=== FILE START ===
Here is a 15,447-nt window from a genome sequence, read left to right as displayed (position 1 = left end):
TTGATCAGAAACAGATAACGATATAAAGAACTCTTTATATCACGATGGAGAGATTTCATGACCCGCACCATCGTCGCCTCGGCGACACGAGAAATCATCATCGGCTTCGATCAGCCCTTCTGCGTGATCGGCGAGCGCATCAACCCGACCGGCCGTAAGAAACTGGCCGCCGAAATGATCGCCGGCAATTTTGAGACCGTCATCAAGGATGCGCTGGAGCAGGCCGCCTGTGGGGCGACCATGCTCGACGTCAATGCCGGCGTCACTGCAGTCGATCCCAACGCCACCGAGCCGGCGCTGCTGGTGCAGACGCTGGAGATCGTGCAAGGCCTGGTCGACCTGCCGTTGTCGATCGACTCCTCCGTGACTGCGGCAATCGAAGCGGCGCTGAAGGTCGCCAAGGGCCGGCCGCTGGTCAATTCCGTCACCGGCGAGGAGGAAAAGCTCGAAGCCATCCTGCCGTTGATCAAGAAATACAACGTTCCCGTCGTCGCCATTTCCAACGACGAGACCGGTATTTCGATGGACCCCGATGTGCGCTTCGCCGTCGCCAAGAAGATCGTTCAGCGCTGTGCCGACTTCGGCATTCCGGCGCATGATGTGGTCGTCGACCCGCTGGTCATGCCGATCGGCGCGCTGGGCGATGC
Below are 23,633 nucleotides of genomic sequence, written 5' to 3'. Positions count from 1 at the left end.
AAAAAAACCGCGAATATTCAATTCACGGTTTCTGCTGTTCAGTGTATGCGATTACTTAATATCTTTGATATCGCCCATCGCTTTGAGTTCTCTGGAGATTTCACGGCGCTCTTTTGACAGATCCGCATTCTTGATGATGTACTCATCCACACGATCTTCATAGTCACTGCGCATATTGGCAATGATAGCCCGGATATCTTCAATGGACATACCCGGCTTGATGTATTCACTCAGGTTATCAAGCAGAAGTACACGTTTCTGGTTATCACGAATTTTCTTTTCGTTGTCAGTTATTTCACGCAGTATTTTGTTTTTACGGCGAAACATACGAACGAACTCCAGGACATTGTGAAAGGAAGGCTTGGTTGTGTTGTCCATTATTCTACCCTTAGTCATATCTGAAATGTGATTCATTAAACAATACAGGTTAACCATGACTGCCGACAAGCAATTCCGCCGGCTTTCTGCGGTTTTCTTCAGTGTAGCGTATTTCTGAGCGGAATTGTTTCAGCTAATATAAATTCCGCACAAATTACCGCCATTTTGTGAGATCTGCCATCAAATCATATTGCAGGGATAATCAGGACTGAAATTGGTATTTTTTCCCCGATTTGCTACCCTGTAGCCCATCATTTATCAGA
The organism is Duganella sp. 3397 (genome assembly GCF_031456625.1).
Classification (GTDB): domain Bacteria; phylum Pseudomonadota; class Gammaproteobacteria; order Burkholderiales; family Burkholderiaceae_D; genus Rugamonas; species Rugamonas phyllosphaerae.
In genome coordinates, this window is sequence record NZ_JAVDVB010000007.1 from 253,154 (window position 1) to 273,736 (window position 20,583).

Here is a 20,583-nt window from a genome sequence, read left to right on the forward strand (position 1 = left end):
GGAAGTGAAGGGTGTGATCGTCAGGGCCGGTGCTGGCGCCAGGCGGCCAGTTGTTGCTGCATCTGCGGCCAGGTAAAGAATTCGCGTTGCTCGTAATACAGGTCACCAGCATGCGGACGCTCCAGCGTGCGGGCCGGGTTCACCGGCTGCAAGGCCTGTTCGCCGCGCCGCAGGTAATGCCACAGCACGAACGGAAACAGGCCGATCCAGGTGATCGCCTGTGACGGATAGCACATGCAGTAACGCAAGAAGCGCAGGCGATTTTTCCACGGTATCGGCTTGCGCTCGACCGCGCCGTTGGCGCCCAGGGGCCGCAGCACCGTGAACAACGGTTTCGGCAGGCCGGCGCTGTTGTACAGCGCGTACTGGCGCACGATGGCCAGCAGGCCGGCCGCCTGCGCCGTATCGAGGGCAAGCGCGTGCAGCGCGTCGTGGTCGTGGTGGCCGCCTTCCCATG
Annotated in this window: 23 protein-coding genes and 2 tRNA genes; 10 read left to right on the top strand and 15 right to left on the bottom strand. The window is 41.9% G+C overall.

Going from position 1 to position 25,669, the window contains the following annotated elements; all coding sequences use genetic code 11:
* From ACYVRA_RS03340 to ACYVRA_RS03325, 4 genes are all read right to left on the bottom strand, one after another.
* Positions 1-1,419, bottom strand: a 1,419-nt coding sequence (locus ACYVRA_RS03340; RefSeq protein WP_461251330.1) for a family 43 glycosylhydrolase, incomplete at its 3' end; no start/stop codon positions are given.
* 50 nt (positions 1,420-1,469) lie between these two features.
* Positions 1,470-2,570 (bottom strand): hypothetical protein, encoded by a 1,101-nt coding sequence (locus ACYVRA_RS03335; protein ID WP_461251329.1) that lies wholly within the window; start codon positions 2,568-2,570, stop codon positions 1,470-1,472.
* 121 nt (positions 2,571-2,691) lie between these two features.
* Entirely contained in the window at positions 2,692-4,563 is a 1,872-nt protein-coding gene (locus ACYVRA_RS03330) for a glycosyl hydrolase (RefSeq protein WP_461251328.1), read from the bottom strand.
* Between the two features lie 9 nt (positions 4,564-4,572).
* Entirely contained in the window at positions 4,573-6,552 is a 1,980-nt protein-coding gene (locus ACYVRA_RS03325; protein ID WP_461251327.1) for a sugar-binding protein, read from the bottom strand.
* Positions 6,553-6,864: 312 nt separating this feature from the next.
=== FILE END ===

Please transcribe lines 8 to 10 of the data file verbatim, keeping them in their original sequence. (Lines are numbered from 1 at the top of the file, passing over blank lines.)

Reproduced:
Here is a 20,583-nt window from a genome sequence, read left to right on the forward strand (position 1 = left end):
GGAAGTGAAGGGTGTGATCGTCAGGGCCGGTGCTGGCGCCAGGCGGCCAGTTGTTGCTGCATCTGCGGCCAGGTAAAGAATTCGCGTTGCTCGTAATACAGGTCACCAGCATGCGGACGCTCCAGCGTGCGGGCCGGGTTCACCGGCTGCAAGGCCTGTTCGCCGCGCCGCAGGTAATGCCACAGCACGAACGGAAACAGGCCGATCCAGGTGATCGCCTGTGACGGATAGCACATGCAGTAACGCAAGAAGCGCAGGCGATTTTTCCACGGTATCGGCTTGCGCTCGACCGCGCCGTTGGCGCCCAGGGGCCGCAGCACCGTGAACAACGGTTTCGGCAGGCCGGCGCTGTTGTACAGCGCGTACTGGCGCACGATGGCCAGCAGGCCGGCCGCCTGCGCCGTATCGAGGGCAAGCGCGTGCAGCGCGTCGTGGTCGTGGTGGCCGCCTTCCCATG
Annotated in this window: 23 protein-coding genes and 2 tRNA genes; 10 read left to right on the top strand and 15 right to left on the bottom strand. The window is 41.9% G+C overall.